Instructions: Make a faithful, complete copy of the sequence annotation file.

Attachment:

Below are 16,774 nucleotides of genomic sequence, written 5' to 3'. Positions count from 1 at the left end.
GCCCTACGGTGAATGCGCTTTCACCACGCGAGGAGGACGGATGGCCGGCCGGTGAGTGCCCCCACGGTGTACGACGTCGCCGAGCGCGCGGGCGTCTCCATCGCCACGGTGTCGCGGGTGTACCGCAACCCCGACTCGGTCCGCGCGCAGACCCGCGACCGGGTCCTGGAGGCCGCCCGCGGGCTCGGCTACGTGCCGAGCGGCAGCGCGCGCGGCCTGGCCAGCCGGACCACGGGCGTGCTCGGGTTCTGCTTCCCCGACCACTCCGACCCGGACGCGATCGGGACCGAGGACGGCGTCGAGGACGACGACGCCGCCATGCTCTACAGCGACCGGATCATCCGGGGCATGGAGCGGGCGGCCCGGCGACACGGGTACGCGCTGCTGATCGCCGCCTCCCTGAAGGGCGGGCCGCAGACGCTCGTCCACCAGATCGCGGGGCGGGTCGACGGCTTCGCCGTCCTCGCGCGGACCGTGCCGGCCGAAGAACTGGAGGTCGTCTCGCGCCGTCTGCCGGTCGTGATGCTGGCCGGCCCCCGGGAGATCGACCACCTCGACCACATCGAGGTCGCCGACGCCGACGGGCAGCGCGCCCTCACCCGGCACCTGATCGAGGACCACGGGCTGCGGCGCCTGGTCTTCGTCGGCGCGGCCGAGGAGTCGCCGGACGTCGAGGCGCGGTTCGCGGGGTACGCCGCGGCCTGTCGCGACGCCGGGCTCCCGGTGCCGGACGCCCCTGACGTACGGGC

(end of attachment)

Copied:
Below are 16,774 nucleotides of genomic sequence, written 5' to 3'. Positions count from 1 at the left end.
GCCCTACGGTGAATGCGCTTTCACCACGCGAGGAGGACGGATGGCCGGCCGGTGAGTGCCCCCACGGTGTACGACGTCGCCGAGCGCGCGGGCGTCTCCATCGCCACGGTGTCGCGGGTGTACCGCAACCCCGACTCGGTCCGCGCGCAGACCCGCGACCGGGTCCTGGAGGCCGCCCGCGGGCTCGGCTACGTGCCGAGCGGCAGCGCGCGCGGCCTGGCCAGCCGGACCACGGGCGTGCTCGGGTTCTGCTTCCCCGACCACTCCGACCCGGACGCGATCGGGACCGAGGACGGCGTCGAGGACGACGACGCCGCCATGCTCTACAGCGACCGGATCATCCGGGGCATGGAGCGGGCGGCCCGGCGACACGGGTACGCGCTGCTGATCGCCGCCTCCCTGAAGGGCGGGCCGCAGACGCTCGTCCACCAGATCGCGGGGCGGGTCGACGGCTTCGCCGTCCTCGCGCGGACCGTGCCGGCCGAAGAACTGGAGGTCGTCTCGCGCCGTCTGCCGGTCGTGATGCTGGCCGGCCCCCGGGAGATCGACCACCTCGACCACATCGAGGTCGCCGACGCCGACGGGCAGCGCGCCCTCACCCGGCACCTGATCGAGGACCACGGGCTGCGGCGCCTGGTCTTCGTCGGCGCGGCCGAGGAGTCGCCGGACGTCGAGGCGCGGTTCGCGGGGTACGCCGCGGCCTGTCGCGACGCCGGGCTCCCGGTGCCGGACGCCCCTGACGTACGGGC